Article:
In seventy one days I hiked over 1,000 miles of the Pacific Crest Trail, from the border of Mexico to just below Lake Tahoe in California. After two and half months in the wilderness, Tanner drove 12 hours from Portland to pick me up and take me home. I still planned on finishing the PCT, but I had a different adventure to complete before that could happen.
Last year I signed up on a trip abroad to hike 100 miles around the highest peak in western Europe: Mont Blanc. We would hike through France, Italy and Switzerland in a classic route around the beautiful Alps mountain range. Along with a crew of ten other girls, one man, five guides and two photographers, this would be my new trail home for the next fourteen days. Though I would still be hiking, it would be a much different experience than on the PCT. Instead of a 35 pound pack, I would only be carrying a small daypack. Instead of processed trail food, we would daily indulge in fresh fruits, meats, cheeses, and french bread. Instead of hiking 15-20 miles per day, we would be doing 7-12. And instead of sleeping in a tent each night, we would spend our evenings in adorable European towns along the trail in quaint auberges and huts.
It was quite a culture shock, in more ways than one. Our first few days on trail I was still in PCT hiking mode, my brain expecting long days, a fast pace, and rigorous terrain. While the terrain of the Mt. Blanc range was, indeed, quite steep, the pace was anything but quick and the days were anything but long. At first it frustrated me, for two months on trail had ingrained a certain mindset in me: hike more miles, hike more miles... and this was clearly not the objective here, for we had two weeks to do 100 miles, almost double the time it usually took me to hike as far. But soon this new lifestyle settled into my bones, and I learned to relax and enjoy the lazy pace, the bright, interesting European cultures, the feel of the French language on my tongue again, the delightful company of my new hiking mates (who were not worn and weary by weeks and weeks of walking through the desert and mountains), and most of all, the stunningly beautiful views of the Alps each day.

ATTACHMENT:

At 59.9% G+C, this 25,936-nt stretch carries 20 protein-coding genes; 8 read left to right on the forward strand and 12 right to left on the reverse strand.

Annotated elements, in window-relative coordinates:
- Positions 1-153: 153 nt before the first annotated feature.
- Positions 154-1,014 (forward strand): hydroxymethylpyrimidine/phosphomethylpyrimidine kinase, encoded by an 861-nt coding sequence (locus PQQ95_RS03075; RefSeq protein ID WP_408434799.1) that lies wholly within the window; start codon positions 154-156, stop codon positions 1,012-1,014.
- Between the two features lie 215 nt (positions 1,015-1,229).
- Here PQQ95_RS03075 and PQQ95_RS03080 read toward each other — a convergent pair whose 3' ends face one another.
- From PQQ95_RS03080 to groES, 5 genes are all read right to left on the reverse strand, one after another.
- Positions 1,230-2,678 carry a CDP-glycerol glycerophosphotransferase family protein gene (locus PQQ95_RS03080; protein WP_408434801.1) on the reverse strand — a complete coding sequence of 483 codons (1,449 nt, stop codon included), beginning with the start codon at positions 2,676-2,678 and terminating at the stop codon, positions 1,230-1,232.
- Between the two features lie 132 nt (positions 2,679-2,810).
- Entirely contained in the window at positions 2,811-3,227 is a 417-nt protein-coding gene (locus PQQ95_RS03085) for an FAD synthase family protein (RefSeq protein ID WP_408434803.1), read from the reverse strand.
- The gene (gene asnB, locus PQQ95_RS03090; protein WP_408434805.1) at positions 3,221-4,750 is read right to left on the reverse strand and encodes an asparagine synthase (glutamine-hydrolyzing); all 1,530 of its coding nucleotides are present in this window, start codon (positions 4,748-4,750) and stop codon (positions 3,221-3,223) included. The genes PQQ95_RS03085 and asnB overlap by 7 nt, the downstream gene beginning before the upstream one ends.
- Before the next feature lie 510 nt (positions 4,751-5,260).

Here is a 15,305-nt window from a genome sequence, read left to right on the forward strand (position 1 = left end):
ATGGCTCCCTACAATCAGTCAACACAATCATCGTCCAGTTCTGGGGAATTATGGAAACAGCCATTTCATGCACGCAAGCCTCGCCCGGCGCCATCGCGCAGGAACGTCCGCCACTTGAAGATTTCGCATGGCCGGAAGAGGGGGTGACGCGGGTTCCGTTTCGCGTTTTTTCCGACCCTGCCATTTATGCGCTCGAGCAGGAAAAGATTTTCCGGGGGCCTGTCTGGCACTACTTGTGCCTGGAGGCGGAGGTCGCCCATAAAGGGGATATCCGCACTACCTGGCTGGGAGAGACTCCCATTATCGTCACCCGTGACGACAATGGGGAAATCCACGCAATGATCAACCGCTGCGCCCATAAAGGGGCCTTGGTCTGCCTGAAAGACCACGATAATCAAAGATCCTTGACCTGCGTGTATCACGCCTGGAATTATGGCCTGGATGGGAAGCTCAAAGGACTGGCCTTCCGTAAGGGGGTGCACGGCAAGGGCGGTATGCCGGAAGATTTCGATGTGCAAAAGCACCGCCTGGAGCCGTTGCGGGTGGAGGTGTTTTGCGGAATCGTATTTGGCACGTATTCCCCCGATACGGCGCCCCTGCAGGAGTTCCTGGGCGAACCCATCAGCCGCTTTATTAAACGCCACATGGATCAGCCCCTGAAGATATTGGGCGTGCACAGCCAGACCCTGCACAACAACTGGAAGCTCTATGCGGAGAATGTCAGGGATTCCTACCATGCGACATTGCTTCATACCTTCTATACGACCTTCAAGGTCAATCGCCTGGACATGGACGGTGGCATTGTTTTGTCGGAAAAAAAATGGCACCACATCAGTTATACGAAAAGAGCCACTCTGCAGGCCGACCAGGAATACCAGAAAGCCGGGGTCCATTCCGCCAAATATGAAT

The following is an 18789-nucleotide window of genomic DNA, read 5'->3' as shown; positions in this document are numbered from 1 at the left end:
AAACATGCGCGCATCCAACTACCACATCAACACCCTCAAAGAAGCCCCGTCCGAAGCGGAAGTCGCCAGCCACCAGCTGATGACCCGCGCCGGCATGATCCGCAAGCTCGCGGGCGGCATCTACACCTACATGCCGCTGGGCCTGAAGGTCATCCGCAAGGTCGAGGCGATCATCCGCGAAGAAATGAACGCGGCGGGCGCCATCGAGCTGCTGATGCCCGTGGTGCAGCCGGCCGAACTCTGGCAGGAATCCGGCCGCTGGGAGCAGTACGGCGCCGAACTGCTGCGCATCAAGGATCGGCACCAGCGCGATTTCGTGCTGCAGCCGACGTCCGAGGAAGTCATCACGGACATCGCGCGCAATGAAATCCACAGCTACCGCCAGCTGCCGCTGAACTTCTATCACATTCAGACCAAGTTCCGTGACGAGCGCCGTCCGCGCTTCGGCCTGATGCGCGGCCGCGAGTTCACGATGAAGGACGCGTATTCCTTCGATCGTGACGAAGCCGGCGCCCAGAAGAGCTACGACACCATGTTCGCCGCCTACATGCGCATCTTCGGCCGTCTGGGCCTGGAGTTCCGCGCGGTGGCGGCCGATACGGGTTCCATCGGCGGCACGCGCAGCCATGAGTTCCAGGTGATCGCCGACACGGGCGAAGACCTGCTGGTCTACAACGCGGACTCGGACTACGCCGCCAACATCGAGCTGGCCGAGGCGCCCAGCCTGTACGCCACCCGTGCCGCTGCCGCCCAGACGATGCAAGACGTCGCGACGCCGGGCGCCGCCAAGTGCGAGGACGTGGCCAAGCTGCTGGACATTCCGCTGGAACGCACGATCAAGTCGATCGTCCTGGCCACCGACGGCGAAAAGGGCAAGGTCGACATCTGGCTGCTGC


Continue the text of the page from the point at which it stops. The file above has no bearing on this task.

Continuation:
Each morning we awoke in our small villages, dressed for the day, packed our lunches (Salads! Fruits! Meats! Cheeses!) and shuttled to the trailhead where we walked until late afternoon through rolling hillsides, mountain vistas, and past cow pastures, listening to the tinkling sound of cowbells like wind chimes in the breeze. We took long lunches beside rivers and found our favorite break activity was to go "hut spotting." Europeans love building small huts - called "bivouacs" or "refuges" - high up on the granite cliffs of the mountains so that mountaineers can have shelter when they climb the peaks of the Alps. These huts are so high up and so tiny that it seems nearly impossible that such structures could be built there - or even reached on foot. But we loved spending hours looking through binoculars trying to spot them all, clinging mightily to each rock face.
In the evenings one of our guides would pick us up and shuttle us to a new town, with beautiful names like Chamonix, or Courmayeur, or Martigny. We socialized with the local people, explored the towns, tasted the local cheeses such as beaufort and serac and raclette.
We laughed and enjoyed life and woke up again the next day to continue our journey through one of the most beautiful mountain ranges in the world.
And most of all, I learned to slow down. Instead of hurry, hurry, hurry through the miles, I learned to soak in the views, to enjoy the journey, and to love hiking again. There were many days on the PCT when this was a hard thing to remember. I learned not only to slow down on the trail, but also in life. One of my favorite evenings along my journey was a night spent in La Fouly, Switzerland. We were having a group dinner of raclette, a kind of fondue meal served with platters of cheese and potatoes. It was a very social kind of dinner, one that is common to the French and Swiss people. Our long table consisted of 19 people crowded around it, laughing and talking all night as we passed around plates of food, told jokes, and conversed in a harmonizing mix of French, English and Italian. The warmth of the evening felt like a family reunion, and I realized what a traditional and special way of eating this was for Europeans.
At one point in the evening I looked over at the table next to us and saw a young couple having dinner together. Their plates were full of half-eaten food, and both of them were highly engrossed in their phones, so much so that they barely looked at each other all meal. And this, I realized, was the trouble with America today. We are so connected to our media and our online social lives that we barely remember what it is to have dinner with each other anymore. But the French remember. And this is what life should be: friends and family laughing and talking over good food and wine, for nothing fills your soul so well as this.
It was heartbreaking to say goodbye to my new friends after two weeks, but all journeys must come to an end. And for me, I still had many more adventures to come. Only a few more days and I will be back in a world of thru-hiking, carrying a 30 pound pack along dusty trails and making my way ever north to Canada.